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Allerton, Samuel Waters (26 May 1828–22 February 1914), meat packer, was born in Amenia, New York, the son of Samuel Waters Allerton, Sr., a tailor and woolen mill operator, and Hannah Hurd. The youngest of nine children, he attended school for several years but received little formal education beyond that. The family experienced financial difficulties as a result of the 1837 panic and was forced to move several times, once as far west as Dubuque, Iowa, before settling on a farm in upstate New York in 1842. Eight years later Samuel and his older brother Henry rented a farm in Yates County and began raising and trading cattle and hogs. Shortly thereafter they bought a farm in Wayne County....

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Dunwoody, William Hood (14 March 1841–08 February 1914), milling industry executive and financier, was born in Westtown, Chester County, Pennsylvania, the son of James Dunwoody and Hannah Hood, farmers. He attended local country schools until the age of fourteen and then attended an academy in Philadelphia for four years. Upon completing the prescribed course, Dunwoody remained in Philadelphia and joined his uncle’s grain and feed business. He remained with Ezekiel Dunwoody for the next five years, after which he began his own flour merchandising business. While serving as the senior partner in the new firm of Dunwoody & Robertson, he married Katie L. Patten of Philadelphia in 1868; they had no children....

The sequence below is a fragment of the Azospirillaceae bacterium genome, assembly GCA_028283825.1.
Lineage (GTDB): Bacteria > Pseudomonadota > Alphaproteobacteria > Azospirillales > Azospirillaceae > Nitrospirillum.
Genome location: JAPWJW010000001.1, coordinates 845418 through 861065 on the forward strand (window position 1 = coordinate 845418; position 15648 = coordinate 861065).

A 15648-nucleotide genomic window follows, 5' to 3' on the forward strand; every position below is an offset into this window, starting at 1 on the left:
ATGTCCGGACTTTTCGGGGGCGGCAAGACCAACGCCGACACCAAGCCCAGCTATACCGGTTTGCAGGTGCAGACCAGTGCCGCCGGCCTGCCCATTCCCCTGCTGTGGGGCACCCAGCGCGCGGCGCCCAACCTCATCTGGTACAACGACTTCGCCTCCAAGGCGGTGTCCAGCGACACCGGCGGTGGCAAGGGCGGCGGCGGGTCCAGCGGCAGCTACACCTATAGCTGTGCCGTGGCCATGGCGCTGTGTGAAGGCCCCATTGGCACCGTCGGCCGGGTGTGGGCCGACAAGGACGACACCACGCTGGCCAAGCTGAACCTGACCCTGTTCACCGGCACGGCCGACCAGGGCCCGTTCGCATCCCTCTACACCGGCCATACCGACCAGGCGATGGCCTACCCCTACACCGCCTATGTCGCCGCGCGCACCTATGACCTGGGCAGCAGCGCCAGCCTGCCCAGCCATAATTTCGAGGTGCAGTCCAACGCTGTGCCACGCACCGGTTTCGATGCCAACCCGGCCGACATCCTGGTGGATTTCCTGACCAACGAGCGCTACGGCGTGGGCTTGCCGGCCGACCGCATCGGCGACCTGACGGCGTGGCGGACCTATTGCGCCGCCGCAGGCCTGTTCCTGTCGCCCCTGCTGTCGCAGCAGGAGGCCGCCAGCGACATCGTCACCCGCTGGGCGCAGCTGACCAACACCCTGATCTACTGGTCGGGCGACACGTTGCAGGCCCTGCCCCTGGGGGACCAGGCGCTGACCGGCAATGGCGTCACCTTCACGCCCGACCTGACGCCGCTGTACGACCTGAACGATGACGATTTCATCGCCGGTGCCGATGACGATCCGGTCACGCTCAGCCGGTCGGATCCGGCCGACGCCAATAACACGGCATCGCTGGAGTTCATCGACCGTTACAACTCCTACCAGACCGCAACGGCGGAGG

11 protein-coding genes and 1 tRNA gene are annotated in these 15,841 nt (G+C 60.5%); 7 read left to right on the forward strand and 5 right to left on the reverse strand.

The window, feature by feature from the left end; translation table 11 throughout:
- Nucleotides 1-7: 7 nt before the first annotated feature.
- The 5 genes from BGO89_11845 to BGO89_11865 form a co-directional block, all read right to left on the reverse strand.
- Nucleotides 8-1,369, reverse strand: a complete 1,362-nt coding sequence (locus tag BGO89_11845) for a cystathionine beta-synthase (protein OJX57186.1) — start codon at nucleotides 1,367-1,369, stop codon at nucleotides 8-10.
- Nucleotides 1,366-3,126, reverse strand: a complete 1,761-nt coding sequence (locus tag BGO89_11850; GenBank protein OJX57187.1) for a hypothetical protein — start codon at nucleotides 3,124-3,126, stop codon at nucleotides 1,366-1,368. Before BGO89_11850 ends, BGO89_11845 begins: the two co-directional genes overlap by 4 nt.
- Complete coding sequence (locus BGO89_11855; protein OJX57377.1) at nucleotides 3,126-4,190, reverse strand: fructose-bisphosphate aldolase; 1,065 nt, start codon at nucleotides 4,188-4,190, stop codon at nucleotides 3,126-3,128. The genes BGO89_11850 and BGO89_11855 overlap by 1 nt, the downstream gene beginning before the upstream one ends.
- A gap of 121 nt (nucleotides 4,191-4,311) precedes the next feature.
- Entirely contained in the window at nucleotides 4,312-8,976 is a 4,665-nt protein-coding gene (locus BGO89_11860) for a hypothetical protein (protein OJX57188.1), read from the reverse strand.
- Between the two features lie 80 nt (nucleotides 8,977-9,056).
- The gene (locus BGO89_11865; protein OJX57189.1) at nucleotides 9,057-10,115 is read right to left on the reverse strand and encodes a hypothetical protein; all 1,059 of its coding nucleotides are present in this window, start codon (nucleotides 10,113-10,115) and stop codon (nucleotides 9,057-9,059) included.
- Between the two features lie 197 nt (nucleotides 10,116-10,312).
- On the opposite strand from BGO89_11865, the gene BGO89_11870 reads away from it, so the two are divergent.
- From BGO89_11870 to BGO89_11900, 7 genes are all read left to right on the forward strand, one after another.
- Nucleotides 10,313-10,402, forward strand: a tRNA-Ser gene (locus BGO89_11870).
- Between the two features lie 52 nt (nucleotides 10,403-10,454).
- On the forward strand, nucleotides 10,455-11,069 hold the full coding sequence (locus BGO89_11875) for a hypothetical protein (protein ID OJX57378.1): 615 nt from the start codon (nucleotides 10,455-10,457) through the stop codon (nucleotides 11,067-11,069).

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Armand Hammer Courtesy of the Library of Congress (LC-USZ62-114806 ).

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Hammer, Armand (21 May 1898–10 December 1990), entrepreneur and philanthropist, was born on the Lower East Side of New York City, the son of Russian-born Julius Hammer, a pharmacist and physician, and Rose Robinson. Hammer’s childhood economic circumstances were better than those of many of his immigrant contemporaries. When he was still a child, his family moved to the Bronx, where his father balanced a quest for a medical degree with the demands of his drugstores. Hammer attended Morris High School and in 1917 registered at Columbia Heights Premedical School. Two years later he enrolled at Columbia College of Physicians and Surgeons, from which he graduated in June 1921....

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Parks, Henry Green, Jr. (29 September 1916–24 April 1989), business executive, entrepreneur, and civic leader, was born in Atlanta, Georgia, the son of Henry Green Parks, Sr. His mother’s name is unknown, but both of his parents are known to have worked as domestic laborers. Seeking a better life, the family moved to Dayton, Ohio, when Parks was six months old. There Parks’s father found work as a hotel bartender and later as a wine steward in a private club. Because both of Parks’s parents worked long hours, the family did not spend a lot of time together. Henry spent most of his time with his paternal grandmother, whom he described as “very religious.” The example that his father set for him was one of diligence, perseverance, risk-taking, and making hard choices. All of these attributes were evident in Parks’s life....

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Spreckels, Claus (09 July 1828–26 December 1908), manufacturer and capitalist, was born in Lamstedt, Hanover (in present-day Germany), the son of Diedrich Spreckels, and Gesche Baack, farmers. Growing up in relative poverty, he received a meager formal education and often worked for neighboring farmers for little more than bread and board. When revolutionary fervor swept the Germanic states during the 1840s, Spreckels decided to emigrate. After borrowing sufficient funds for steerage passage from a friend, he sailed from Bremen in 1846 and landed in Charleston, South Carolina, with little money and no firm prospects. He soon obtained work in a grocery store and within a few weeks had saved enough to pay off his debt. By working hard and accumulating savings, he was able to purchase the business upon the owner’s retirement, paying off all his debts within a year....